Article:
Delta, others wrestle with too many planes, too many pilots
By Tracy Rucinski and David Shepardson (Reuters) - Delta Air Lines moved to retire its Boeing Co 777 fleet and reduce its pilot ranks on Thursday as it joins other airlines wrestling with the need to shrink their operations to match reduced air travel due to the coronavirus crisis. After announcing that it would no longer fly its 18 wide-body 777s, Delta told its 14,500 pilots that it expects to have 7,000 more than it needs in the fall, according to a memo to flight operations employees first reported by Reuters
By Tracy Rucinski and David Shepardson
(Reuters) - Delta Air Lines moved to retire its Boeing Co 777 fleet and reduce its pilot ranks on Thursday as it joins other airlines wrestling with the need to shrink their operations to match reduced air travel due to the coronavirus crisis.
After announcing that it would no longer fly its 18 wide-body 777s, Delta told its 14,500 pilots that it expects to have 7,000 more than it needs in the fall, according to a memo to flight operations employees first reported by Reuters.
"I recognize that is an alarming number so it's important to know that our intent is to align staffing for what we need over the long term," John Laughter, S.V.P. of flight operations, said in the May 14 memo seen by Reuters.
U.S. airlines are collectively burning more than $10 billion in cash per month and averaging fewer than two dozen passengers per domestic flight in the wake of the coronavirus pandemic as they brace for two or three years until air travel will return to pre-crisis levels.
American Airlines Group Inc has also announced a large fleet retirement, and United Airlines Holdings Inc has told its pilots to brace for changes.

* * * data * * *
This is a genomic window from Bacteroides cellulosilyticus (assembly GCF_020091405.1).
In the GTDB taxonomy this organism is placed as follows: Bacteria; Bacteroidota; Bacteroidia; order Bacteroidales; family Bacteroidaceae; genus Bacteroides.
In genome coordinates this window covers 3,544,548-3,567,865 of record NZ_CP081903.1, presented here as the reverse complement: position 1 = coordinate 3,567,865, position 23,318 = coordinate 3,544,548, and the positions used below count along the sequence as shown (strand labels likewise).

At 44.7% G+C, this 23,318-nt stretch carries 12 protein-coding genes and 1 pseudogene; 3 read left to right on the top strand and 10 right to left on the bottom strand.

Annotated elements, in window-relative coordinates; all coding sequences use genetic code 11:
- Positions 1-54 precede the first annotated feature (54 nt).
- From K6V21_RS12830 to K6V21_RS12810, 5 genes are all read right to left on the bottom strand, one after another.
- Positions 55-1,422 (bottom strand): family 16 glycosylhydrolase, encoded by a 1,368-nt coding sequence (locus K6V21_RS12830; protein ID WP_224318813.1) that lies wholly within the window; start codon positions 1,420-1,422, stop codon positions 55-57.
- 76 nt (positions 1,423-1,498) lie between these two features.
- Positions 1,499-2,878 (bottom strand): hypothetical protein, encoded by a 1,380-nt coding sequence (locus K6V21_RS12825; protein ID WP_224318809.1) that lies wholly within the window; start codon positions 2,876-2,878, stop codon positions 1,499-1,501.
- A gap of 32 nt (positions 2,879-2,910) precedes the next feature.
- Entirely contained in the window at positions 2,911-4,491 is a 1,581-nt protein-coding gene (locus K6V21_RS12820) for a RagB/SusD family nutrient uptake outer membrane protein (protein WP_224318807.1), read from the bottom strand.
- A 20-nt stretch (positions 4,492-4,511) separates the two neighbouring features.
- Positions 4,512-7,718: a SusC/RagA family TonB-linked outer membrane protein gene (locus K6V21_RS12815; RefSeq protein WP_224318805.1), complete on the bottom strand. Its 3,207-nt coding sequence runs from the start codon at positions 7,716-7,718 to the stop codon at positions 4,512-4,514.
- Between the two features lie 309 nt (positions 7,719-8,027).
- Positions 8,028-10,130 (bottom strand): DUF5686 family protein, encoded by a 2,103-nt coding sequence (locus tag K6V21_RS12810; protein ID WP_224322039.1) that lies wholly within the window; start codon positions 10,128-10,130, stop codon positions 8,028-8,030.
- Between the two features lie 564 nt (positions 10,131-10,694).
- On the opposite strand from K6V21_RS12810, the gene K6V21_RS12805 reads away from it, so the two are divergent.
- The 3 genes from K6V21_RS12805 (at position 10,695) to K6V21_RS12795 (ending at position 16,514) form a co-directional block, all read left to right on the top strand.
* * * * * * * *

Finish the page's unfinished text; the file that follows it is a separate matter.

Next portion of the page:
All three are receiving billions of dollars in government payroll aid that bans any job cuts before October.
Taking into account the exit of pilots who will reach mandatory retirement age over the next year, Delta would still have between 2,500 and 3,500 more pilots than needed to fly its schedule in the third quarter of 2021, Laughter said.
U.S. pilots must retire by age 65, a requirement that until a few months ago was fueling a rush by airlines to recruit new aviators to feed what the U.S. industry expected would be continued growth in domestic air travel.
But the spread of the novel coronavirus has brought airports around the globe to a virtual standstill, turning airlines' growth plans upside down.
Delta said it also plans to retire its older and higher- maintenance MD-90 planes by the end of the year, resulting in second-quarter non-cash impairment charges of $1.4 billion to $1.7 billion, before tax.
Shares in Delta were down 2.7% at $18.89 in late-morning trading after earlier hitting a 7-year low.
When international demand returns, Delta plans to use Airbus SE's more fuel-efficient and cost-effective A330 and A350-900 wide-body planes for long-haul flying, it said.
Few companies in the aviation industry are immune from the shake-down.
Airbus has told senior staff the company must be "resized" and is ready to cut jet production again to tackle any second wave of the coronavirus crisis, people briefed on the matter told Reuters.
Despite the grim news, President Donald Trump on Wednesday sounded an optimistic note, saying “the airline industry is in good shape," although he provided no evidence.
(Reporting by Tracy Rucinski and David Shepardson; Editing by Dan Grebler; Additional reporting by Ankit Ajmera; Editing by Chizu Nomiyama and Dan Grebler)
This story has not been edited by Firstpost staff and is generated by auto-feed.
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